Arts and Entertainment
Jon Hamm (right) and John Slattery in the final series of Mad Men
tv
Arts and Entertainment
theatre
Arts and Entertainment
Place Blanche, Paris, 1961, shot by Christer Strömholm
photographyHow the famous camera transformed photography for ever
Arts and Entertainment
The ‘Westmacott Athlete’
art
Arts and Entertainment
‘The Royals’ – a ‘twisted, soapy take on England’s first family’
tv Some of the characters appear to have clear real-life counterparts
News
Brooks is among a dozen show-business professionals ever to have achieved Egot status
people
Arts and Entertainment
A cut above: Sean Penn is outclassed by Mark Rylance in The Gunman
film review
Arts and Entertainment
arts + ents
Arts and Entertainment
James Franco and Zachary Quinto in I Am Michael

Film review Michael Glatze biopic isn't about a self-hating gay man gone straight

Arts and Entertainment
A scene from the movie 'Get Hard'
tvWill Ferrell’s new film Get Hard receives its first reviews
Arts and Entertainment
Left to right: David Cameron (Mark Dexter), Nick Clegg (Bertie Carvel) and Gordon Brown (Ian Grieve)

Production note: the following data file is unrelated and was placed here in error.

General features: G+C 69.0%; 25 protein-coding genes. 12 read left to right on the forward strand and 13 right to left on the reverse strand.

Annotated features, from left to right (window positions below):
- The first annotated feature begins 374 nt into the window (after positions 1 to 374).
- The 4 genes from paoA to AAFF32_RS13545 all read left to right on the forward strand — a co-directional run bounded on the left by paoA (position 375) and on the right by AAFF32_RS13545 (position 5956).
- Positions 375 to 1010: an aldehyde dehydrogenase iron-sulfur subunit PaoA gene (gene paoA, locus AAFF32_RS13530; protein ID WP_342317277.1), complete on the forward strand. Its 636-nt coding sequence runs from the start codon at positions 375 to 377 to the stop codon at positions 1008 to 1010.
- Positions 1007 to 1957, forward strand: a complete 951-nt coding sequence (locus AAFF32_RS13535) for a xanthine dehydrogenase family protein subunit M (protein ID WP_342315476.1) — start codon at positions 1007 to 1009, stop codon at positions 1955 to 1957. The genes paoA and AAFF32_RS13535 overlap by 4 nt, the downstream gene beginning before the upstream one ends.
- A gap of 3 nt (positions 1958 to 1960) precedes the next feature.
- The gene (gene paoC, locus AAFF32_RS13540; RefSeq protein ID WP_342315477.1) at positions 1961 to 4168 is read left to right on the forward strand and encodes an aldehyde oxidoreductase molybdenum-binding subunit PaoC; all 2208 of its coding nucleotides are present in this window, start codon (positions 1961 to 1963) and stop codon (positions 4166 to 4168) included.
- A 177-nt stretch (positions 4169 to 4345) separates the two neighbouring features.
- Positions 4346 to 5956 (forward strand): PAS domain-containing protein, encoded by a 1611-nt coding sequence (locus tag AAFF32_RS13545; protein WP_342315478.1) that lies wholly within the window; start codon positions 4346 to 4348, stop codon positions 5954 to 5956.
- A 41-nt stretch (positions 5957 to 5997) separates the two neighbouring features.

tvReview: Ian Grieve gets another chance to play Gordon Brown... this is the kinder version
Arts and Entertainment
Benedict Cumberbatch and Martin Freeman in the first look picture from next year's Sherlock special

TV
Arts and Entertainment
Because it wouldn’t be Glastonbury without people kicking off about the headline acts, a petition has already been launched to stop Kanye West performing on the Saturday night

music
Arts and Entertainment
Molly Risker, Helen Monks, Caden-Ellis Wall, Rebekah Staton, Erin Freeman, Philip Jackson and Alexa Davies in ‘Raised by Wolves’

TV review
  • Get to the point
Latest stories from i100
Have you tried new the Independent Digital Edition apps?

ES Rentals

    Independent Dating
    and  

    By clicking 'Search' you
    are agreeing to our
    Terms of Use.

    No postcode? No vote

    Floating voters

    How living on a houseboat meant I didn't officially 'exist'
    Louis Theroux's affable Englishman routine begins to wear thin

    By Reason of Insanity

    Louis Theroux's affable Englishman routine begins to wear thin
    Power dressing is back – but no shoulderpads!

    Power dressing is back

    But banish all thoughts of Eighties shoulderpads
    Spanish stone-age cave paintings 'under threat' after being re-opened to the public

    Spanish stone-age cave paintings in Altamira 'under threat'

    Caves were re-opened to the public
    'I was the bookies’ favourite to be first to leave the Cabinet'

    Vince Cable interview

    'I was the bookies’ favourite to be first to leave the Cabinet'
    Election 2015: How many of the Government's coalition agreement promises have been kept?